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eswube
Post subject: Re: United States of VenezuelaPosted: August 14th, 2016, 3:42 pm
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Nice design. :)


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Hood
Post subject: Re: United States of VenezuelaPosted: August 14th, 2016, 3:51 pm
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A very neat idea and a very sleek looking fighter.

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Skyder2598
Post subject: Re: United States of VenezuelaPosted: August 14th, 2016, 8:07 pm
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Great work ;-)

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Avatar: Normerr, summer 2016, Military police officer
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KIKE92
Post subject: Re: United States of VenezuelaPosted: August 19th, 2016, 11:23 am
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Hi everyone, here we have the first real Venezuelan warship, it is also my first sailing ship.

Independecia Class
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The Independencia class was a type of eight 28-gun frigates of the Venezuelan Navy, each with a main battery of 20 x 12-pounder long guns, and with 8 x 6-pounders on the quarterdeck. Independencia was launched in 1809, one of fourteen original frigates authorized for construction by Parliament in 1808 and the first constructed. After the Revolution started, Venezuela needed warships. Parliament authorized the construction of a navy, but in the meantime needed warships immediately. The quickest way to obtain warships was to arm merchant ships. This tactic worked, at least to some degree, because most merchant ships were able to hold the weight of a battery of guns on their decks. Arming merchant ships allowed the creation of two categories of warship: sloops-of-war and two-deckers. Smaller merchant vessels capable of carrying a battery on their main deck provided a useful source of sloops-of-war. Larger vessels, especially East Indiamen intended to carry cargos to the Orient, were armed as two-deckers. Indeed, due to the dangers on the Indies passage, most East Indiamen were in any case built as auxiliary warships so that they could defend themselves from pirates. However, neither type of merchantman made entirely satisfactory warships. Merchant vessels’ scantlings were lighter than warships’, and converted merchantmen were able to take less damage and had to carry lighter guns. The larger merchant conversions, although frequently referred to as frigates, really were not up to the designation. Nevertheless, converting merchant ships did provide a navy. Parliament hastened the creation of this force by purchasing and converting extra merchant craft. It continued the practice throughout the war, whenever it needed warships in a hurry. While purchasing ships gave Venezuela a navy, the Government realized the limitations of the purchased ships. Real warships were needed. On December 13, 1808, the naval committee recommended construction of 14 frigates – eight of 28 guns and six of 32 guns. Construction was to begin in January, 1808, with ships to be completed and fitted out for sea by March. These frigates were intended to carry a main battery of 12lb long guns with six-pounders on the upper works. A nation in the process of creating itself, Venezuela had difficulties finding armament for these ships. As a result, ships’ batteries were often irregular. Some went to sea carrying a mixed battery of 12lb and 18lb guns on its main deck and nine-pounders on its upper works.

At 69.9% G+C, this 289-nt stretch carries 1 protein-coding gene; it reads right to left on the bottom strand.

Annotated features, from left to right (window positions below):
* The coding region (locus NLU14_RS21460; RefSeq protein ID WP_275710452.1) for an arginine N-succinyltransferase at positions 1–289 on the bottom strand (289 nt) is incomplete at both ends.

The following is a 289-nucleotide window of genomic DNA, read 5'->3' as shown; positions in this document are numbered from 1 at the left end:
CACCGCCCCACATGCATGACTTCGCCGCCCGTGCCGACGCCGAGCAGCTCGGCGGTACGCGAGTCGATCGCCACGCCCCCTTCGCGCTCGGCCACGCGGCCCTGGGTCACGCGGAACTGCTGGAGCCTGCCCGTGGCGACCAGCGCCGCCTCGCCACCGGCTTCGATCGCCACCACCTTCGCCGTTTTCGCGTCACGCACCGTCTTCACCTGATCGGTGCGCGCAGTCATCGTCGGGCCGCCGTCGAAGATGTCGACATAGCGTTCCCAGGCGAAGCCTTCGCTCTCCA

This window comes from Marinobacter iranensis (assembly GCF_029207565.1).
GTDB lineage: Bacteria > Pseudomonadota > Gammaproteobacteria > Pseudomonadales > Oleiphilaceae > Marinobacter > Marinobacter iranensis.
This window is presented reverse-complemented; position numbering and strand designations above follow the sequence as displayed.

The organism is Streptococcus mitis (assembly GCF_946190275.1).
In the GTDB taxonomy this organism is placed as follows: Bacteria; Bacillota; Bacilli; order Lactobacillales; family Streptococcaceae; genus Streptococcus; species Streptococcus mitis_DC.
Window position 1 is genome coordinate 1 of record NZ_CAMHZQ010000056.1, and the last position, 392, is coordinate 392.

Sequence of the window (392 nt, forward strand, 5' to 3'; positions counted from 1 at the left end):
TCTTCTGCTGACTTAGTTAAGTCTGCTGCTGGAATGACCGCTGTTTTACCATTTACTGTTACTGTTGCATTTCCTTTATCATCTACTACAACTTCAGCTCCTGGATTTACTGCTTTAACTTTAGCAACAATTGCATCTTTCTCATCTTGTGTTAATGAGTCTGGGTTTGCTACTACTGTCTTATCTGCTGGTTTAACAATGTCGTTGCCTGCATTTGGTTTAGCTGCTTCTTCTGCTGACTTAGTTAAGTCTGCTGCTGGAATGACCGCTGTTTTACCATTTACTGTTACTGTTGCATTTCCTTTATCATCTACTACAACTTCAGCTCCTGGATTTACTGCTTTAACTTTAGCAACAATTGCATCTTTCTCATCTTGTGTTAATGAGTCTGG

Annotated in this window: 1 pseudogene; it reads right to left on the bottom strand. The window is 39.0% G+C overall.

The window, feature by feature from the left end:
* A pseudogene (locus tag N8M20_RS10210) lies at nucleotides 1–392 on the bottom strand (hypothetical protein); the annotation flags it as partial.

Class overview
Name: Independencia
Builders: Puerto Cabello, Barcelona, Maracaibo & Cumaná
Operators: Venezuelan Navy
Planned: 8
Completed: 8

General characteristics
Type: frigate
Displacement: 750 tonnes
Length: 55 m
Beam: 11.2 m
Draught: 4.54 m
Armament:
28 guns:
20 × 12-pdr long guns
8 × 6-pdr long guns

Armour: Timber

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eswube